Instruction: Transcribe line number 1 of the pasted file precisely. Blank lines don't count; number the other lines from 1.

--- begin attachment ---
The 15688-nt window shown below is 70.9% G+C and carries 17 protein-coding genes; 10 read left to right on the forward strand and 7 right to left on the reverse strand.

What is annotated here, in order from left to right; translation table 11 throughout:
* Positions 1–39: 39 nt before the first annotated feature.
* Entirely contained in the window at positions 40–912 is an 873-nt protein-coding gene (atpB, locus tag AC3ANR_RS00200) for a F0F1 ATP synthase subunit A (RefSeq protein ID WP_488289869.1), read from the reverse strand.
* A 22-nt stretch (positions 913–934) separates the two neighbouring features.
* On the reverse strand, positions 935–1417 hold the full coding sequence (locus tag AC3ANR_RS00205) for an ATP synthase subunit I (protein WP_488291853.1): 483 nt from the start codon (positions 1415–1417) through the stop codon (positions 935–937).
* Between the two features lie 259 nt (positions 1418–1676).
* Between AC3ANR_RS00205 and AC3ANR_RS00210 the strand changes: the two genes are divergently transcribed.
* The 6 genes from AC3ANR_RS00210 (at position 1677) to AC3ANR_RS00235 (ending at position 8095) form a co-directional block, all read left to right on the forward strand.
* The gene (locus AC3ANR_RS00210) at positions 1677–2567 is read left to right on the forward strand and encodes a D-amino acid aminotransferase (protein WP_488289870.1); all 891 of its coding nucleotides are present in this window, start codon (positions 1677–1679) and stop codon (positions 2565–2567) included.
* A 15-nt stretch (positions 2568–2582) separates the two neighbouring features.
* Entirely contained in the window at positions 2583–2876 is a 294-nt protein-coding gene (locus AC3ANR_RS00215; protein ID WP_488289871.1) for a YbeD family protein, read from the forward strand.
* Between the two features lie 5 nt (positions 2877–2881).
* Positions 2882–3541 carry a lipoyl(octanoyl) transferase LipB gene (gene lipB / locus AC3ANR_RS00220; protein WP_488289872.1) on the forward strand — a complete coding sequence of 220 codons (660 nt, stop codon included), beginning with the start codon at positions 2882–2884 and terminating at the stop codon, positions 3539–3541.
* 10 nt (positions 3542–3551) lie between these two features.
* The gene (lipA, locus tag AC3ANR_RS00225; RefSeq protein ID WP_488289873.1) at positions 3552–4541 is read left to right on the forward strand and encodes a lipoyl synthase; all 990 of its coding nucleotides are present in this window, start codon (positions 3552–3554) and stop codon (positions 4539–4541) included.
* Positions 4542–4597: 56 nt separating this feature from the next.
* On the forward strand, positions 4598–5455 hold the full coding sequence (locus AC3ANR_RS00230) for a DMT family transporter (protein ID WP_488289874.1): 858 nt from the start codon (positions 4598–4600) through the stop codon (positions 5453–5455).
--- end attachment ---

The 15688-nt window shown below is 70.9% G+C and carries 17 protein-coding genes; 10 read left to right on the forward strand and 7 right to left on the reverse strand.